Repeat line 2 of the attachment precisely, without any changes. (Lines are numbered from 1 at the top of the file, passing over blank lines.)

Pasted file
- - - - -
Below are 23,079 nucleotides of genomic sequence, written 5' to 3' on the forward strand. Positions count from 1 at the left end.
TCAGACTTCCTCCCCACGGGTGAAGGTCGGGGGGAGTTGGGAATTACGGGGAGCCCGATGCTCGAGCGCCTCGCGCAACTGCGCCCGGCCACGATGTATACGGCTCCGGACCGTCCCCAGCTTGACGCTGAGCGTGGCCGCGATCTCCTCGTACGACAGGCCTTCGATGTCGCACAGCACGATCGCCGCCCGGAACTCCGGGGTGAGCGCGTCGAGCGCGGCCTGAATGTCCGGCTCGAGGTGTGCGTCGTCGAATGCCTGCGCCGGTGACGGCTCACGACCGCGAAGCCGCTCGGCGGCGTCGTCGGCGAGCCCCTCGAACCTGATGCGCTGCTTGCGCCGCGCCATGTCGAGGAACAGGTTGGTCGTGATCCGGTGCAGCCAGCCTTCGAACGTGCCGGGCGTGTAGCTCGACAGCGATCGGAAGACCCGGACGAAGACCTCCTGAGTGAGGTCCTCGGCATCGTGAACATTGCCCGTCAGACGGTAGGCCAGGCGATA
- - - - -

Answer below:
TCAGACTTCCTCCCCACGGGTGAAGGTCGGGGGGAGTTGGGAATTACGGGGAGCCCGATGCTCGAGCGCCTCGCGCAACTGCGCCCGGCCACGATGTATACGGCTCCGGACCGTCCCCAGCTTGACGCTGAGCGTGGCCGCGATCTCCTCGTACGACAGGCCTTCGATGTCGCACAGCACGATCGCCGCCCGGAACTCCGGGGTGAGCGCGTCGAGCGCGGCCTGAATGTCCGGCTCGAGGTGTGCGTCGTCGAATGCCTGCGCCGGTGACGGCTCACGACCGCGAAGCCGCTCGGCGGCGTCGTCGGCGAGCCCCTCGAACCTGATGCGCTGCTTGCGCCGCGCCATGTCGAGGAACAGGTTGGTCGTGATCCGGTGCAGCCAGCCTTCGAACGTGCCGGGCGTGTAGCTCGACAGCGATCGGAAGACCCGGACGAAGACCTCCTGAGTGAGGTCCTCGGCATCGTGAACATTGCCCGTCAGACGGTAGGCCAGGCGATA